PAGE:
Human-centred technology can beat hunger, says Pope
Benedict XVI tells FAO delegates that people and governments must work together, uphold justice and reject every form of discrimination, if they want to quench humanity’s thirst for justice and protect everyone’s right to their daily bread.

Vatican City (AsiaNews) – Pope Benedict XVI, in his address to the delegates attending the 34th Conference of the Food and Agriculture Organization (FAO) of the United Nations, stressed the importance of a spirit of collaboration and decision-making rooted firmly in the fundamental principles of justice. He explained that progress must be placed in a wider context, one that focuses on what is good for the whole human being and acknowledges the inherent dignity of the human person at every stage of his or her life, thus rejecting any kind of discrimination and recognising the universal destination of the goods of creation. For him, these principles should inspire action to quench humanity’s thirst for peace and uphold every human being’s right not to suffer from hunger.

In recognising that FAO’S motto fiat panis is also “at the heart of the Gospel,” Benedict XVI said that the United Nations agency’s own work highlights a paradox, one that sees a “relentless spread of poverty in a world that is also experiencing unprecedented prosperity, not only in the economic sphere but also in the rapidly developing fields of science and technology.”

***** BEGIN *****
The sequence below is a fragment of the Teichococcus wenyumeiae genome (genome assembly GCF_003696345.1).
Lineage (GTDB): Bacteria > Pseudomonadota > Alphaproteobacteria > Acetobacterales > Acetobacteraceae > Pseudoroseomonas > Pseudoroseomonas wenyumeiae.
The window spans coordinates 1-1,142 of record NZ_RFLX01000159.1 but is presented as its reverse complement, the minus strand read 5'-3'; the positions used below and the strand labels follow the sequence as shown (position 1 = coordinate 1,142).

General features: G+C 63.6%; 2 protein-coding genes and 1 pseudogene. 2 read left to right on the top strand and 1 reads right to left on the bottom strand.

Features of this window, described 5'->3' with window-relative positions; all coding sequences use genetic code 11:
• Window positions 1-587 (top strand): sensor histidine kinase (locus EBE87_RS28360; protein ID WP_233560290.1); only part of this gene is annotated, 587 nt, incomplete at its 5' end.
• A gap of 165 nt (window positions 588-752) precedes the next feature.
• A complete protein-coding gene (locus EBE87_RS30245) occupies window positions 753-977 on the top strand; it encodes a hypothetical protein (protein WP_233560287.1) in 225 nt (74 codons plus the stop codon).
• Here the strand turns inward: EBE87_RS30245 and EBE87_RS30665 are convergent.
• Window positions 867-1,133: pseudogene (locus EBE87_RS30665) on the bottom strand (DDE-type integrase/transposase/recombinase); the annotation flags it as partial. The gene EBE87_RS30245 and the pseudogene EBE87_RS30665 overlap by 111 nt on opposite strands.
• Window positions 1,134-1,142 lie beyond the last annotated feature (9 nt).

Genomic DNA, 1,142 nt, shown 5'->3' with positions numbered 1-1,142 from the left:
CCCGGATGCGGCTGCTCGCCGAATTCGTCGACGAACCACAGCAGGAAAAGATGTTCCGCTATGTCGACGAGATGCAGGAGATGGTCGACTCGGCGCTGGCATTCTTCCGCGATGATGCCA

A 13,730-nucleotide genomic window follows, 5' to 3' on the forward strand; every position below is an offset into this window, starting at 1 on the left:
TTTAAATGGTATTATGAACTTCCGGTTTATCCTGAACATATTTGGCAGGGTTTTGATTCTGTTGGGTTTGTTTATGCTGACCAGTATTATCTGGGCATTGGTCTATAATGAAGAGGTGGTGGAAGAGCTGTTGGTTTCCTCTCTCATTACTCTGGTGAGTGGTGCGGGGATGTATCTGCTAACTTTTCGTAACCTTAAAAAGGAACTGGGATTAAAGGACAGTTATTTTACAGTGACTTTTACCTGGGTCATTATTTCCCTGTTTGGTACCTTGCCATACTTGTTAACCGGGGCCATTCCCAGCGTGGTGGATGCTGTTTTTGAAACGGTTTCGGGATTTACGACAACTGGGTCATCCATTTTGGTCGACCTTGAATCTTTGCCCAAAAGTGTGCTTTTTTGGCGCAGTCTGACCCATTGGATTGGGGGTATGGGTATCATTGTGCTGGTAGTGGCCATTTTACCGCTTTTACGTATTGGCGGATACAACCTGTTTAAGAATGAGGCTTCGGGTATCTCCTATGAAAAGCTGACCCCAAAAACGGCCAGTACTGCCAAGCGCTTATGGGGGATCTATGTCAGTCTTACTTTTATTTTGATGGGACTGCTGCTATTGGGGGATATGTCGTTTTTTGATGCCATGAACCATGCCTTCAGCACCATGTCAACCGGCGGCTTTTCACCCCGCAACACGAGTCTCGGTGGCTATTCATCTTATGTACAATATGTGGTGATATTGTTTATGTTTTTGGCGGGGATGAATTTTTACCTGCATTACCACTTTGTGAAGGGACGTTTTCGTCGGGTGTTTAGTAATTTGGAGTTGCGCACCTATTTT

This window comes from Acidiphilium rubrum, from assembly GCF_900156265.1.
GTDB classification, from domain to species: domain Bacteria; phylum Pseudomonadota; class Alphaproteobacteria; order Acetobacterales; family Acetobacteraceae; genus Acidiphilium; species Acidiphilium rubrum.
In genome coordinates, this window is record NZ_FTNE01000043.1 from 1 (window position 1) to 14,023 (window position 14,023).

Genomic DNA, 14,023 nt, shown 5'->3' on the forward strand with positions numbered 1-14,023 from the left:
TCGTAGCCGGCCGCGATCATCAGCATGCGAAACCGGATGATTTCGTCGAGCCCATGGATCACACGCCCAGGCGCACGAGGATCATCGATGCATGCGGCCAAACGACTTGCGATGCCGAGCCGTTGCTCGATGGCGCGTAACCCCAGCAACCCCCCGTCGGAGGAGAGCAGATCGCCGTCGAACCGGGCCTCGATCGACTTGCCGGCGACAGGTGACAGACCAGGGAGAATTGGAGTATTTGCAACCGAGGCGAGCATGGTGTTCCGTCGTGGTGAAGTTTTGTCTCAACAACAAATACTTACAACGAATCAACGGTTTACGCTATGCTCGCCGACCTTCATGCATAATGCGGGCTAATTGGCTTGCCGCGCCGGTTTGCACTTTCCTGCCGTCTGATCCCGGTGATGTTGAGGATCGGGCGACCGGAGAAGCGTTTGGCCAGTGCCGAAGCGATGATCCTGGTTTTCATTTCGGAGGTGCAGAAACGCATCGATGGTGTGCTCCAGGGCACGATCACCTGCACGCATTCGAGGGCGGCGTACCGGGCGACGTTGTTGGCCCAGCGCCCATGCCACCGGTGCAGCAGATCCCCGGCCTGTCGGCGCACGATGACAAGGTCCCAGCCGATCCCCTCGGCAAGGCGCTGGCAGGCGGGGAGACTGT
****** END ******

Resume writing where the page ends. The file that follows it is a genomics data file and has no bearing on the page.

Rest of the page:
In this situation the Church is convinced that the quest for more effective technical solutions calls for far-sighted programmes that embody enduring values that can only be grounded in the inalienable dignity and rights of human beings.

“[T]he human family,” he told the delegates, “needs to find the tools and strategies capable of overcoming the conflicts caused by social differences, ethnic rivalries, and the gross disparity in levels of economic development.”

The kind of peace that humanity so much aspires to can be built on the condition that people and their leaders adopt behaviours based on “those ethical and moral principles which are the common patrimony of all people and the foundation of all social life” and “rooted firmly in the fundamental principles of justice.”

For this reason, “such progress must be placed within the wider context of the integral good of the human person.”